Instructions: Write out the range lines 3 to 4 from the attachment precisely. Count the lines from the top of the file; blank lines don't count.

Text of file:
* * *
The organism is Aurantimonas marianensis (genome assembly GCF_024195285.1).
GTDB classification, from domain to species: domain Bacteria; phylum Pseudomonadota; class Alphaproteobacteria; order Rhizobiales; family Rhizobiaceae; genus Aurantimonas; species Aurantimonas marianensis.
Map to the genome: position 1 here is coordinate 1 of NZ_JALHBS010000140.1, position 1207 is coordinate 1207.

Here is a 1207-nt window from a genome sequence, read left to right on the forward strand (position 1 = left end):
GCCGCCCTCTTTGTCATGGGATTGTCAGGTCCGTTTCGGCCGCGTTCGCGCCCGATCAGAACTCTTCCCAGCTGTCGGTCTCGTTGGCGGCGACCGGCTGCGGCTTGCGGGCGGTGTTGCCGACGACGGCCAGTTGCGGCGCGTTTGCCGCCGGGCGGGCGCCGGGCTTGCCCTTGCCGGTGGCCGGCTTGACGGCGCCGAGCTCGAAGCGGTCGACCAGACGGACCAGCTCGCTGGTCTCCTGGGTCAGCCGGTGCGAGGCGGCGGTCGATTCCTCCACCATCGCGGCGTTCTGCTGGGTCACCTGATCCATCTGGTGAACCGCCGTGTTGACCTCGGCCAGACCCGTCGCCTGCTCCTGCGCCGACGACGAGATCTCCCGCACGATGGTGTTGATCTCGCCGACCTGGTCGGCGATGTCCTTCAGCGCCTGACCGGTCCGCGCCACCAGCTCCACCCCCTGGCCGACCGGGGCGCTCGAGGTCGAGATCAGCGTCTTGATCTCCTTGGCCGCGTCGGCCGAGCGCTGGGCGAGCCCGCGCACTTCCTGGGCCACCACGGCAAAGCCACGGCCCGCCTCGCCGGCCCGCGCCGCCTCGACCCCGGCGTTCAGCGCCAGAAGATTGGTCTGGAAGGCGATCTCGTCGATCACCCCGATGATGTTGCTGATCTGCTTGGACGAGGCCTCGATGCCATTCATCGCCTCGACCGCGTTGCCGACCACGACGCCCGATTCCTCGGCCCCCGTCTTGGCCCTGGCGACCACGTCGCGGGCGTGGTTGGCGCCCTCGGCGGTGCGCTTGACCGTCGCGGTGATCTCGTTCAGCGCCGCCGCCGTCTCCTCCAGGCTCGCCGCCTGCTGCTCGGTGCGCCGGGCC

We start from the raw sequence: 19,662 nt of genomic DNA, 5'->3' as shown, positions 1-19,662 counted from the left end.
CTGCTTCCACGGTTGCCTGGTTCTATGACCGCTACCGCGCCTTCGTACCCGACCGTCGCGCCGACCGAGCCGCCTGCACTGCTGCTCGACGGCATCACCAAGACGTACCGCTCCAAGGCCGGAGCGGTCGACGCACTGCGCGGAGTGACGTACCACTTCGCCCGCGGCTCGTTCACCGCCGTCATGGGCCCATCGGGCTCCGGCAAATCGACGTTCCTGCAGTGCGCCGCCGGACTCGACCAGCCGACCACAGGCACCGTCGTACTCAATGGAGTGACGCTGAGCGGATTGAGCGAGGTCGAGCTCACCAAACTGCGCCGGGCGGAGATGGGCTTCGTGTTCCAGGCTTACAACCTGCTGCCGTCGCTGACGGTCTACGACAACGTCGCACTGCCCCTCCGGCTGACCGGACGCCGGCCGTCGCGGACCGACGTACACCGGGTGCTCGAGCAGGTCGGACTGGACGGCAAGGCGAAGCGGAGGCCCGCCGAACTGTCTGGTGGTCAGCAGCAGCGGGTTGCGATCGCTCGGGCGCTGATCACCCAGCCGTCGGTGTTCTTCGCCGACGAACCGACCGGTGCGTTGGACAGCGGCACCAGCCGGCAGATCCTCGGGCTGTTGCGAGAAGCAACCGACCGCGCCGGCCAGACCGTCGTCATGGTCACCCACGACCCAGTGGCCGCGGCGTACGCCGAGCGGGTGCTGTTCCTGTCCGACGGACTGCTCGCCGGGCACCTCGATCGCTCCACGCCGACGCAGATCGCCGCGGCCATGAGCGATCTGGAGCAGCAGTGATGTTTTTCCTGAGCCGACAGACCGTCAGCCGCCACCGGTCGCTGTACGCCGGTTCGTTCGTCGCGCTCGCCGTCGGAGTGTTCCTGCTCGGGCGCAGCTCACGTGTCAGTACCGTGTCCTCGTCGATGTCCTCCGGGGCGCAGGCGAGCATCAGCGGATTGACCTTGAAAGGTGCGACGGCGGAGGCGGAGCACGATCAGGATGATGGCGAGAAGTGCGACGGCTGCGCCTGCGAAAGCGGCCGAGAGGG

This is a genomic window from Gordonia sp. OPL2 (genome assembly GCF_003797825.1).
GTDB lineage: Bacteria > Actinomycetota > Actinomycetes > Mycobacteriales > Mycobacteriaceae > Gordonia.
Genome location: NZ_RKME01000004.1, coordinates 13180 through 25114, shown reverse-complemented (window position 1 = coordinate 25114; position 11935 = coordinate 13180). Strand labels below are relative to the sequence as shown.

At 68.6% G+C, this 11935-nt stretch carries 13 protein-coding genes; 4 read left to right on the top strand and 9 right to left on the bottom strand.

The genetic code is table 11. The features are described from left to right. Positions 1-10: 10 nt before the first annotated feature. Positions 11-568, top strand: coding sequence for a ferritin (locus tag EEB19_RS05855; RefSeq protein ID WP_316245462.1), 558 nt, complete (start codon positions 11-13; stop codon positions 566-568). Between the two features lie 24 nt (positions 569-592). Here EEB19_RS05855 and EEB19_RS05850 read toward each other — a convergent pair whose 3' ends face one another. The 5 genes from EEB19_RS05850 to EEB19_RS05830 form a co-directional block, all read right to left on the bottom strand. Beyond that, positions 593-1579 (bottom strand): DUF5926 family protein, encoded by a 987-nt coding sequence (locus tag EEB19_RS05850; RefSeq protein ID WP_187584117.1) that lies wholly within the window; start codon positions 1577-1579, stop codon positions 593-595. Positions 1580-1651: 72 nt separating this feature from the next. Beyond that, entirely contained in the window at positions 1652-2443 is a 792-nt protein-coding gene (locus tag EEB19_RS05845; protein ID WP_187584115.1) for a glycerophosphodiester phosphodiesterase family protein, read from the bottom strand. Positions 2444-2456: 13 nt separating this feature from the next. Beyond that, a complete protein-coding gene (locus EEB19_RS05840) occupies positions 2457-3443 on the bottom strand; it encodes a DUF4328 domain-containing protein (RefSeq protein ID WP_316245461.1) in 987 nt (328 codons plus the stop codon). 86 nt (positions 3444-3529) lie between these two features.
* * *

Map to the genome: position 1 here is coordinate 1 of NZ_JALHBS010000140.1, position 1207 is coordinate 1207.

Here is a 1207-nt window from a genome sequence, read left to right on the forward strand (position 1 = left end):